Best Cant Hooks & Peaveys 2019 – Reviews & Top Picks

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a cant hook

Most of us would like to believe that we’re physically fit, yet when it comes to bending over, that belief seems to fly out the window. We avoid tasks that require us to bend more than we would like to, and for a woodworker, back pain might be the ultimate dealbreaker. Thus, many tools have been invented over the years to make woodworking as comfortable as possible.

The cant hook is an example of such inventions. The tool allows you to lift or move logs around your sawmill or woodlot easily, without having to bend down constantly. The efficacy of a cant hook is determined by many factors, some of which you might not be aware of. This can turn the process of finding the best cant hook for your needs into a poorly organized scavenger hunt. To take some weight off your shoulders, we have compiled a list of the best cant hooks and have ranked them according to their qualities and shortcomings.

ModelPriceWeightEditor Rating
LogRite 60’’ Aluminum Handle Cant Hook
LogRite 60’’ Aluminum Handle Cant Hook(Top Pick)

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10 lbs4.7/5
Ironton Wooden Handle Cant Hook
Ironton Wooden Handle Cant Hook(Best for the Money)

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11 lbs4.5/5
Woodchuck WCT04 Dual Peavey and Cant Hook
Woodchuck WCT04 Dual Peavey and Cant Hook

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10 lbs4.3/5
Wood-Mizer 48’’ Cant Hook
Wood-Mizer 48’’ Cant Hook

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10 lbs4.2/5
Felled 48’’ Inch Steel Timberjack
Felled 48’’ Inch Steel Timberjack

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10 lbs4.0/5

5 Best Cant Hooks and Peaveys (Reviewed in 2019):

1. LogRite 60’’ Aluminum Handle Cant Hook – Top Pick

LogRite 60’’ Aluminum Handle Cant Hook

The LogRite 60’’ Aluminum Handle Cant Hook could be described as a woodworker’s best friend. From the first glance at it, you can gather that the tool is high quality.

The paint job on the tool is rich and even, the metal on the hook and the shoe is well polished, and the parts are properly fitted. The pole is thick enough to prevent it from breaking when moving a large log.

This tool has a long rubber grip that is fixed and sturdy, so it will not slide off easily when you pull on it. The hook on the tool is large enough to bite large logs.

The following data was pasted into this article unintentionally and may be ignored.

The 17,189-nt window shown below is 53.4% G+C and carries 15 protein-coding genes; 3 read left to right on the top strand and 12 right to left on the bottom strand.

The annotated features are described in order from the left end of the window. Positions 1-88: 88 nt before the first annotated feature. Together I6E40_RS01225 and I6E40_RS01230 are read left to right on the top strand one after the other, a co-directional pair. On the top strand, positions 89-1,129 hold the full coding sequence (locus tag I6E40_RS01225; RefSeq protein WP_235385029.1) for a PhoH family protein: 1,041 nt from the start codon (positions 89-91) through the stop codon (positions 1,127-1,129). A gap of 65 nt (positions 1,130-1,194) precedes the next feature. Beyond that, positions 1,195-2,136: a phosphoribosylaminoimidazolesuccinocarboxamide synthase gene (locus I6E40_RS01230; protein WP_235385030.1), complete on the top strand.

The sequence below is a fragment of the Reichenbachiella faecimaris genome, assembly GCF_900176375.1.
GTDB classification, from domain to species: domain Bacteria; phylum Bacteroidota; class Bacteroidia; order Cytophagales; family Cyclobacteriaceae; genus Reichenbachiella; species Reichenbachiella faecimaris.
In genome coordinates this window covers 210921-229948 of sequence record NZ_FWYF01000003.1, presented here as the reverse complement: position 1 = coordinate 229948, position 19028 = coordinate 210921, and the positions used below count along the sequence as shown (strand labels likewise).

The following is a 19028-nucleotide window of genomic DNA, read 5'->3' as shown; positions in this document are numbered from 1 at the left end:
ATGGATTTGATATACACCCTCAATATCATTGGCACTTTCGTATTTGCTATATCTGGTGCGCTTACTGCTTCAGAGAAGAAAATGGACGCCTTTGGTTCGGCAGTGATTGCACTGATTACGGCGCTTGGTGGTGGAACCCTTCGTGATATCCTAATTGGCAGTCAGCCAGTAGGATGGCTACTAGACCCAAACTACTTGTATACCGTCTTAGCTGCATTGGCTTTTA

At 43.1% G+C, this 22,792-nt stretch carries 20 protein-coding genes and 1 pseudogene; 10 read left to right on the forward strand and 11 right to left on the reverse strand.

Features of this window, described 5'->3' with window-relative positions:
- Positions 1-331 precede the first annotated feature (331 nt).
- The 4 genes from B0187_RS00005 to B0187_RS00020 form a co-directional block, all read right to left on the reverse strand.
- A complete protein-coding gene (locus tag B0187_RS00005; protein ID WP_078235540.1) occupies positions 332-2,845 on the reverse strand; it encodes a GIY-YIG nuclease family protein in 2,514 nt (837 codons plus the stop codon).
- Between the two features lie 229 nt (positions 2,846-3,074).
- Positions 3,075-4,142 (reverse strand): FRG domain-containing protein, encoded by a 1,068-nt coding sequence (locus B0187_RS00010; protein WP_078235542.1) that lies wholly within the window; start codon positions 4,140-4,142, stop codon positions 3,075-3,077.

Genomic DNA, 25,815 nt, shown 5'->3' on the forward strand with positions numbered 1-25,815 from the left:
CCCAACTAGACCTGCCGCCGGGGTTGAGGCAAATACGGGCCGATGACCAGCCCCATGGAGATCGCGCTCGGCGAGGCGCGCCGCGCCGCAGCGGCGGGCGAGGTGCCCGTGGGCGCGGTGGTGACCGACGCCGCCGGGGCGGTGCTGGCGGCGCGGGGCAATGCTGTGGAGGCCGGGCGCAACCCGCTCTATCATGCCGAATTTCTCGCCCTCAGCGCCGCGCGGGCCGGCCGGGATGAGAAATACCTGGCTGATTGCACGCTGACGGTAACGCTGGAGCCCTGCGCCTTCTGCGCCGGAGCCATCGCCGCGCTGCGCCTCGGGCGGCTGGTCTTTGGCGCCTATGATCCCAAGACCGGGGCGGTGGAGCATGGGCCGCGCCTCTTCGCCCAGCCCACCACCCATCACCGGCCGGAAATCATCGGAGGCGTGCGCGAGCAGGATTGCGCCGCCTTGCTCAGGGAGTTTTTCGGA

A shortcoming of this tool is that the shoe and the hook are not very sharp, so you will need to sharpen it to get a snug and strong bite on a log.

Pros
  • Made of excellent material
  • Rich paint job
  • Rubber grip doesn’t slip off when pulling
  • Thick pole
Cons
  • Shoe and hook are not very sharp

2. Ironton Wooden Handle Cant Hook – Best for the Money

Ironton Wooden Handle Cant Hook

The Ironton Wooden Handle Cant Hook has a chic rustic appearance to it. The pole and handle are wooden, and the hook is made of painted metal.

The tool is 48 inches long, which most will describe as the ideal length because it is neither too long nor too short. The hook is large enough to bite large logs, so it makes the tool quite versatile. The parts are also well-fitted.

An aspect of this tool that might be considered a problem is that the handle does not have a rubber grip; this will not work well with slippery hands. The wooden pole means that it is not as efficient as a metal pole and is more breakable.

The tool is not as efficient as our first choice. However, the fact that it is relatively more affordable than the first choice might attract you to it.

Pros
  • Versatile hook
  • Affordable
  • Parts are well-fitted
Cons
  • Pole might break when pulling on it
  • No rubber grip to prevent slipping

3. Woodchuck WCT04 Dual Peavey and Cant Hook

Woodchuck WCT04 Dual Peavey and Cant Hook

The Woodchuck WCT04 Dual Peavey and Cant Hook is an all-in-one tool because it is both a peavey and a cant hook. It is therefore versatile.

The tool has a rubber grip, so your hands are unlikely to slip off when you pull on the tool.
The tool is 47 inches long, which is a bit on the short side, but it is not a deal-breaker.

The spike will allow you to pry between logs and other objects, and the shoe of the cant hook will optimize your bite on the logs. The pole is made of aluminum, so it will not bend when you move or lift logs.

The tool’s overall appearance should be improved.

The hook is divided into two sizes. This could potentially make the process of biting logs time-consuming.

Pros
  • Versatile